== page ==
Thrones interview

Originally published in ‘zine issue #25, 2001

The Thrones aren’t led by Joe Preston. The Thrones IS Joe Preston.

He records by himself. He goes on tour by himsef. He plays shows by himself. The amount of sound generated by one person at one time as he does live has to be heard to be believed. You might imagine a vaudevillian character marching around a stage with a drum lashed to his back, a cymbal propped on his head, and an accordion strapped to his chest. That’s not the case, but it’s just as nutty. Joe sings into a mic while wearing a bass guitar, but he isn’t alone on stage, though. Like J.F. Sebastian, he has his machines to keep him company: his amplifiers, his drum machine (a “groove box” by Roland––part drum machine, part synthesizer), a sampler (again by Roland), and finally distortion and other effects for his bass (B.C. Rich these days) and his vocals.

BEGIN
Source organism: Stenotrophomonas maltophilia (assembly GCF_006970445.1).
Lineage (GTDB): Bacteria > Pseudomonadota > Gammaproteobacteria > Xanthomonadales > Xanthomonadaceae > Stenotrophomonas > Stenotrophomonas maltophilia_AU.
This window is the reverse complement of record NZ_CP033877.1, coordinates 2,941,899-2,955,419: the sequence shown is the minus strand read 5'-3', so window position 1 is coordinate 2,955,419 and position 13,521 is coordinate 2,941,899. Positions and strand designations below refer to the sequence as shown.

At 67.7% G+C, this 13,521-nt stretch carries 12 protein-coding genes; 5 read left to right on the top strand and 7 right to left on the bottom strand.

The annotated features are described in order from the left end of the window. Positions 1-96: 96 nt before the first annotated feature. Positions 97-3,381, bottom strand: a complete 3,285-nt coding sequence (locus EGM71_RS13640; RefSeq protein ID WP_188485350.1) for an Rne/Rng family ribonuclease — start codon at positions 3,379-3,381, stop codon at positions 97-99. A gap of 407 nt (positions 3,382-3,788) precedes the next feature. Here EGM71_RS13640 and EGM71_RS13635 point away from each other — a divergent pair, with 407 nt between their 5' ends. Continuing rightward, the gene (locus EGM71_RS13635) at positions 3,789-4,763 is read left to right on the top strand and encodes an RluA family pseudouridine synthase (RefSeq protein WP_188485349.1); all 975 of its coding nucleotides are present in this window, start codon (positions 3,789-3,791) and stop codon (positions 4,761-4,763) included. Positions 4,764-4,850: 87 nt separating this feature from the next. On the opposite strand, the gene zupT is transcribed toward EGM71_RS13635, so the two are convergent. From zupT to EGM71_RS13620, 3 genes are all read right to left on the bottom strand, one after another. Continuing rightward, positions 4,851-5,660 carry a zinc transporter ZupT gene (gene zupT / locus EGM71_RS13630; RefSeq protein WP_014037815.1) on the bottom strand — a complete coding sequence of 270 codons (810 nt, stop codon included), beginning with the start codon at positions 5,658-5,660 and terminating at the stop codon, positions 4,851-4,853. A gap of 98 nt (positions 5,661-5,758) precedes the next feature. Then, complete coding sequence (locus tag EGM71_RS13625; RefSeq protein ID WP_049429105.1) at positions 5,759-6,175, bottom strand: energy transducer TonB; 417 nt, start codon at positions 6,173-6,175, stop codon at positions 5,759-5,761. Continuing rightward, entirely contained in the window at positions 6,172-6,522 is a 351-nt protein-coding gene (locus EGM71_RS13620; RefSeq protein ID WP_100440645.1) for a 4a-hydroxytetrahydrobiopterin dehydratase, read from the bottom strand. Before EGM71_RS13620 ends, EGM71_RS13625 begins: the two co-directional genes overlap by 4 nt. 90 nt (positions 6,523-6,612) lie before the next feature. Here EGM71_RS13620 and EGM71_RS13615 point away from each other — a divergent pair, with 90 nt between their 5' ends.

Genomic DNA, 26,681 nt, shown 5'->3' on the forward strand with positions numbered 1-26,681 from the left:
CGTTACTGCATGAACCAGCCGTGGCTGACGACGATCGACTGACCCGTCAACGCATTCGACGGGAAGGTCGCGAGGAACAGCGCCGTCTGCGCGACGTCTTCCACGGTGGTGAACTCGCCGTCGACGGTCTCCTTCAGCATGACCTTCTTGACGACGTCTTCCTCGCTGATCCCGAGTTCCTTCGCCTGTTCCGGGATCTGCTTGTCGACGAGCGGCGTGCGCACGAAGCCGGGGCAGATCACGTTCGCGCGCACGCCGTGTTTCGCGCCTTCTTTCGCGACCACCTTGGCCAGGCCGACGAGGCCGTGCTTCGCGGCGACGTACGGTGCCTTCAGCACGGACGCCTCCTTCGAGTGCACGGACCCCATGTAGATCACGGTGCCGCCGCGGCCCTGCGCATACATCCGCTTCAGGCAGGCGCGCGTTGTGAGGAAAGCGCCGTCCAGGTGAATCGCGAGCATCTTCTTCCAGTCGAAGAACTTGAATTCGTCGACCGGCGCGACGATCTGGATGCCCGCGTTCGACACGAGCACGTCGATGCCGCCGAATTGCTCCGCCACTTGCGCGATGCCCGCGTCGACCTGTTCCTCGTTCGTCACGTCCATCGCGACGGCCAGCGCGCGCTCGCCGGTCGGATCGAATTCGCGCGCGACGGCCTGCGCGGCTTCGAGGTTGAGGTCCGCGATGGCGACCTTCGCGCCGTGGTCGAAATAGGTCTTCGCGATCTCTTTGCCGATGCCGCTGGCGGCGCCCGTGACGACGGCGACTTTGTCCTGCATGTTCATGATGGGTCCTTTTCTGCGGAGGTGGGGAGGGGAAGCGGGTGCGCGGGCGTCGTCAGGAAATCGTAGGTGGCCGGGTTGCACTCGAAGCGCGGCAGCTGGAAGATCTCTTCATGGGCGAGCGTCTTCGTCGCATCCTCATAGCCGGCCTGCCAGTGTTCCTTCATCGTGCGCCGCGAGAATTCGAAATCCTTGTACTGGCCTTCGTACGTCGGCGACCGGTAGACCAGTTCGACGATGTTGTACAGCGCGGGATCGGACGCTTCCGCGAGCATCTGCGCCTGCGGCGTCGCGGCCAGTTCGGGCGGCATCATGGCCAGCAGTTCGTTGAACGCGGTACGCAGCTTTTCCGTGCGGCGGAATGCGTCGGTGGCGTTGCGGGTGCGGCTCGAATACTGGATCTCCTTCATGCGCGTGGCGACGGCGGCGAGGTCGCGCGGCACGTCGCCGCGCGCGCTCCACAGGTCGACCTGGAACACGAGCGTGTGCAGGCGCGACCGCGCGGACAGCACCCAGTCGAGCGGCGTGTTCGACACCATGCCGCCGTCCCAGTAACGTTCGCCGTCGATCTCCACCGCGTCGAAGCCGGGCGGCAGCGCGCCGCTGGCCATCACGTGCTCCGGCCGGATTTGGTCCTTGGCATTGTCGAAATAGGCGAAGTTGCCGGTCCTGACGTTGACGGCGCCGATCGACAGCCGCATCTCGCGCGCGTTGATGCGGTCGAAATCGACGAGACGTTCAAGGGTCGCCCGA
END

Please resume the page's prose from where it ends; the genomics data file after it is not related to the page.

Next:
Joe confesses* he’s not easy to get along with, but you have to ask if he gets lonely and bored on tour. He’ll tell you he’s lonely and bored at home. But actually in person he’s very affable and polite, even on stage. You’d likely be afraid of him if you walked in on a performance of his mid-song, as you’d feel assaulted by the kick of the mechanical percussion and the rumble of the bass and the strained vocals, but when the number ends you’ll see an easy smile and a nice “thank you” from Joe as he is inevitably greeted with applause.

Joe Preston is in the middle of writing a full length CD for Neurot Recordings, and you can attempt to track down his other released recordings by contacting the record labels Kill Rock Stars and Communion and the distributor Revolver. But don’t get any notions about how Thrones recordings sound with the knowledge that it’s a one-man operation. It doesn’t sound that way. If you were to listen with your eyes closed in the live setting you’d think there was a small army playing on stage. In fact Joe doesn’t think about whether he can physically play live the music he writes. He looks at the live show as him doing covers of Thrones songs.

The man of the Thrones will admit that touring is hard, but after playing for
eight years, he’s not about to stop now, which is good for us. ■

*from our interview outside of a Richmond, VA club he was going to play, circa 2001

Photo: from Kill Rock Stars


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